“And a wonderful place to raise your children,” Cecilia said.
“Rollie, what about, um, you know who?” Fred asked, looking slightly nervous.
“Belilac? She’s still there in the garden. I’m not sure yet how her being there is going to affect things.” Rollie paused. “Though I know that it is going to have some influence on Benarin.”
“Benarin? Oh, you mean the baby Angie’s carrying now?” Cecilia asked.
“Yes.” Knowing what question was going to be asked next, Rollie said, “Belilac asked that we name him that.”
“She did? Why?”
“I don’t know. She wouldn’t tell me.”
“How strange. Rollie, I know that Belilac saved you from that other creature, but do you really think it’s safe to raise children around her?” Cecilia asked in concern.
“Yes, I do. In fact, there probably isn’t a safer place on this planet,” Rollie replied with conviction. “Belilac wouldn’t let any harm come to them, of that I’m certain.”
“Well, if you’re sure.”
They all switched to another topic. Half an hour later, Rollie and Angie went to the motel and unpacked. They then found a map and telephone book of Tulsa and started planning which furniture stores they’d go to on Monday. Heartwell was too small to have its own furniture store, and Fred and Cecilia had told them that most of the residents went to either Tulsa or Oklahoma City to do their big furniture shopping since that’s where the best deals could be found. They’d even offered to let Rollie borrow their truck for hauling the stuff back, but he told them that, as much furniture as they were going to get, it would be best to have the furniture stores deliver it.
Rollie and Angie arose early the next morning. The better part of the day was spent taking measurement in the house. Angie then created a floor plan on her laptop, and they discussed where would be the best place to put each item of furniture. By then, it was well into the afternoon, and the couple decided to spend the rest of the daylight hours in the park.
Sitting in the sunlight on the warm grass, Rollie and Angie watched the people go by. Every time they saw someone pushing a baby stroller, they shared a smile, thinking of the day they’d be doing the same.
“Why, hello,” greeted a friendly voice. The newlyweds looked up to see the mayor’s wife beaming down at them. They had met her back in October.
“Hi, Mrs. Holt,” Rollie said to the plump, middle-aged woman.
“Oh, please do call me, Diana, Rollie. After all, you’re going to be neighbors soon.”
“Neighbors? I didn’t know your house was near ours,” Angie said.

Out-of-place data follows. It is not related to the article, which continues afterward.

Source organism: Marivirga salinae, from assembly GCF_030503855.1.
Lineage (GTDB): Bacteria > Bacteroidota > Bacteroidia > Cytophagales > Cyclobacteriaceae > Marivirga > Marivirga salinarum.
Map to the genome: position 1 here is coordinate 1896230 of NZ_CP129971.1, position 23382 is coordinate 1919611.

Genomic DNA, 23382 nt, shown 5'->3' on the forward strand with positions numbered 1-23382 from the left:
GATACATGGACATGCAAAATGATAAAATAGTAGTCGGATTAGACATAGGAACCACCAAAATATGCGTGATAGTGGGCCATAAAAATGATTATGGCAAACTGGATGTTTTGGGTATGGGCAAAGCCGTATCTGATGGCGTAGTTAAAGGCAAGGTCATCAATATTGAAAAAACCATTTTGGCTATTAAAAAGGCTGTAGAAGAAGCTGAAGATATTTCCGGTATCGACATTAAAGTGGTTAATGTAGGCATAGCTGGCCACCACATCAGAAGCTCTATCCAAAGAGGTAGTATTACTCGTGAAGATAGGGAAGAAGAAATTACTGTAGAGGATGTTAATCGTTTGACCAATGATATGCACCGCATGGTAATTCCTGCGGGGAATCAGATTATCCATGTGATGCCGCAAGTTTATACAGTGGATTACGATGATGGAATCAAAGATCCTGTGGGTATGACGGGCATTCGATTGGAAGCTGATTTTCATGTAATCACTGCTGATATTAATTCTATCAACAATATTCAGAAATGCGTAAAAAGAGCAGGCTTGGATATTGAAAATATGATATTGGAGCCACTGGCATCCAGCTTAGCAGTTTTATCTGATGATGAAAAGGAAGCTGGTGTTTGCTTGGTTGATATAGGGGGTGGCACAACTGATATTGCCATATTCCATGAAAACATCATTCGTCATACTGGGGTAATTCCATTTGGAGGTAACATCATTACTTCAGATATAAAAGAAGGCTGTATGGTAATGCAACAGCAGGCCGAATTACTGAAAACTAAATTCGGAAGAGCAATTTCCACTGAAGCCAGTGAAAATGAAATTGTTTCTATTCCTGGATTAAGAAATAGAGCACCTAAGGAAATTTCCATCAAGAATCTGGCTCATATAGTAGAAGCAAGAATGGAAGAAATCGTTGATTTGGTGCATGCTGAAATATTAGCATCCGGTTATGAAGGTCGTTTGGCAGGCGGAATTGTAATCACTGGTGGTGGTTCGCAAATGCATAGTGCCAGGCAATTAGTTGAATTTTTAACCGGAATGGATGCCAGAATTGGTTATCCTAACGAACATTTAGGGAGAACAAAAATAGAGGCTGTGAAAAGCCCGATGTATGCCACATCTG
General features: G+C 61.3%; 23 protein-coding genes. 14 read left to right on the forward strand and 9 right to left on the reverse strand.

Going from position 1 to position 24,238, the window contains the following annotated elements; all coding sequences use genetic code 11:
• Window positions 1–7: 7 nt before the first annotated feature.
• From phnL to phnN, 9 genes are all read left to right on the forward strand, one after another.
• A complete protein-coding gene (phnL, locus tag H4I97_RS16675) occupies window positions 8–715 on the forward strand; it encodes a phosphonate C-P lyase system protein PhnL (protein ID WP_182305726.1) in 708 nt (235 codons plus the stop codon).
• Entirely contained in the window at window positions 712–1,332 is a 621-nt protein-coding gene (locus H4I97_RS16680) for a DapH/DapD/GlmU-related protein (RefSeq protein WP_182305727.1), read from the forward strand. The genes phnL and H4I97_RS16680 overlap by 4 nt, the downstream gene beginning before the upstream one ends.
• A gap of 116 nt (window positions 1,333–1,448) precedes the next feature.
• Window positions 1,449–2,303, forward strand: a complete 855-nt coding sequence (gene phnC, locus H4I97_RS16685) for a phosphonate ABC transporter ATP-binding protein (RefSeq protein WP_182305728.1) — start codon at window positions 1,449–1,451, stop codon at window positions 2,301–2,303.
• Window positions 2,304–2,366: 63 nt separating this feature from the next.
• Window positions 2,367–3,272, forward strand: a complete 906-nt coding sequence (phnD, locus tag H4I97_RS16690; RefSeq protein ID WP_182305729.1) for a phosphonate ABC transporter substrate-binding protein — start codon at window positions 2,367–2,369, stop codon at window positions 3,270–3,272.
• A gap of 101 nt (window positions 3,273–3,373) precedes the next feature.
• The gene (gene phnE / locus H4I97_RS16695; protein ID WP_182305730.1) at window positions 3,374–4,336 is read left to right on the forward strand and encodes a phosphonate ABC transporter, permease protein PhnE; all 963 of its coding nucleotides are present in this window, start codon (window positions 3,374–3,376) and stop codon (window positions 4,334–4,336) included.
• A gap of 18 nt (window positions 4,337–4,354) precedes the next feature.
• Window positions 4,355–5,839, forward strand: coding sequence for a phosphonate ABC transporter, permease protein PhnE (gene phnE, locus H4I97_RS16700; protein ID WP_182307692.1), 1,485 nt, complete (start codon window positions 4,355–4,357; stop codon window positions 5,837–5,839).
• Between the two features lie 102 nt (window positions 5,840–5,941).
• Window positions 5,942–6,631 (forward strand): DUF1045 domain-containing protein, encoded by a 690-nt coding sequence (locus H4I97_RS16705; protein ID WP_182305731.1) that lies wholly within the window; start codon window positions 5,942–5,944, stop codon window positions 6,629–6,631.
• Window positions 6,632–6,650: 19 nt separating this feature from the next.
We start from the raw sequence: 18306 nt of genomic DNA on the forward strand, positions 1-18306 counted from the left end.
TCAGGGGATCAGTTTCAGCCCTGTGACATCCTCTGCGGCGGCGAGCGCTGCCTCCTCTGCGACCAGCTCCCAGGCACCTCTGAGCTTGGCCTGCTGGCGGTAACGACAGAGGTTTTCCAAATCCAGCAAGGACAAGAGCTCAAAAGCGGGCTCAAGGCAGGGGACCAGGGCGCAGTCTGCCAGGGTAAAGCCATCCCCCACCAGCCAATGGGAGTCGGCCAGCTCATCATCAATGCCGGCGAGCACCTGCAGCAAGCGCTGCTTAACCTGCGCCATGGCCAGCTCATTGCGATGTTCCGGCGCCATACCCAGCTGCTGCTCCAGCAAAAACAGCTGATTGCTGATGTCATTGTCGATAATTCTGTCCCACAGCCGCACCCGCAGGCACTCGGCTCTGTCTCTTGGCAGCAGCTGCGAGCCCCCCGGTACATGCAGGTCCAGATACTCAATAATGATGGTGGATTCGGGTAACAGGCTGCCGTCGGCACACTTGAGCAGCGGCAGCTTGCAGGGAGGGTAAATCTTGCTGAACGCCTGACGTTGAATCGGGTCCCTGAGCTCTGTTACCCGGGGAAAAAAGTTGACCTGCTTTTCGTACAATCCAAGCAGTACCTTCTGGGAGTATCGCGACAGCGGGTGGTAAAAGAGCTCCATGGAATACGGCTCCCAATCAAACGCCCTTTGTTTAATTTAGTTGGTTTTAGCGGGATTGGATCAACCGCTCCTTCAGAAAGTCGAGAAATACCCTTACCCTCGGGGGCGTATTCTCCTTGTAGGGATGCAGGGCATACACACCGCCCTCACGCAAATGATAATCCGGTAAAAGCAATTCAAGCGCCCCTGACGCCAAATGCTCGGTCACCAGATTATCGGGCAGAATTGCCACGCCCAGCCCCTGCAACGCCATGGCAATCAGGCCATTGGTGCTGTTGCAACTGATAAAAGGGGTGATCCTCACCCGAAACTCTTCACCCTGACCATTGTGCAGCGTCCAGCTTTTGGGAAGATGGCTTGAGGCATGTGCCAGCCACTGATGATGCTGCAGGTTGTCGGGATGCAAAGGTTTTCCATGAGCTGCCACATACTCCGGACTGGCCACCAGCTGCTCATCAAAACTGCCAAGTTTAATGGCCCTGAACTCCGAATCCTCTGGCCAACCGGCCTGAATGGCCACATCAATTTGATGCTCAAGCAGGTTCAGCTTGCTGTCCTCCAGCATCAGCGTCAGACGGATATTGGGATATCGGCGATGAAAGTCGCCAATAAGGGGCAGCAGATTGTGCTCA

“Oh, it isn’t, but we think of everyone in Heartwell as neighbors.” She clasped her hands together, smiling even more brightly. “We were just so delighted to hear that you’ll be coming to live here part of the year. I’ve simply got to throw you a big welcome party.”
“That’s not necessary, Diana. We wouldn’t want you to go through the bother,” Rollie told her.
“Bother? What bother. I adore giving parties. It’s going to be so much fun. Besides, it will give you a chance to meet more of the residents.”
Rollie and Angie smiled up at the woman, who was fairly bouncing up and down with excitement. How could they deny the woman that much pleasure?
“Well, all right, then. That would be very nice,” the Aussie told her.
“Wonderful!” Diana looked down at Angie’s stomach. “And we were all so happy to hear about your marriage and the pregnancy. A boy, isn’t it?”
Rollie chuckled at how fast word had gotten around town about the baby. “Yes, that’s right.”
“Well, don’t be surprised if some people bring little gifts for the baby to the party. Most of the ladies here go gaga over new arrivals.” She clasped her hands together again. “So, what day and time would be good for you?”
“Well, we’re leaving on the twenty-sixth, and we’re going to be pretty busy during the day decorating the house, so, um, what about next Friday evening?” Rollie suggested.
“Perfect! I’ll start making the arrangements right away. We can have the party in the meeting hall. That should be big enough. We can have a potluck. Everyone loves those.”
“Uh, would you like us to bring something?” Angie asked.
“Well, of course not. Don’t be silly. You’re the guests of honor, after all. Just bring yourselves. Six o’clock. If you don’t know where the meeting hall is, just ask anyone.”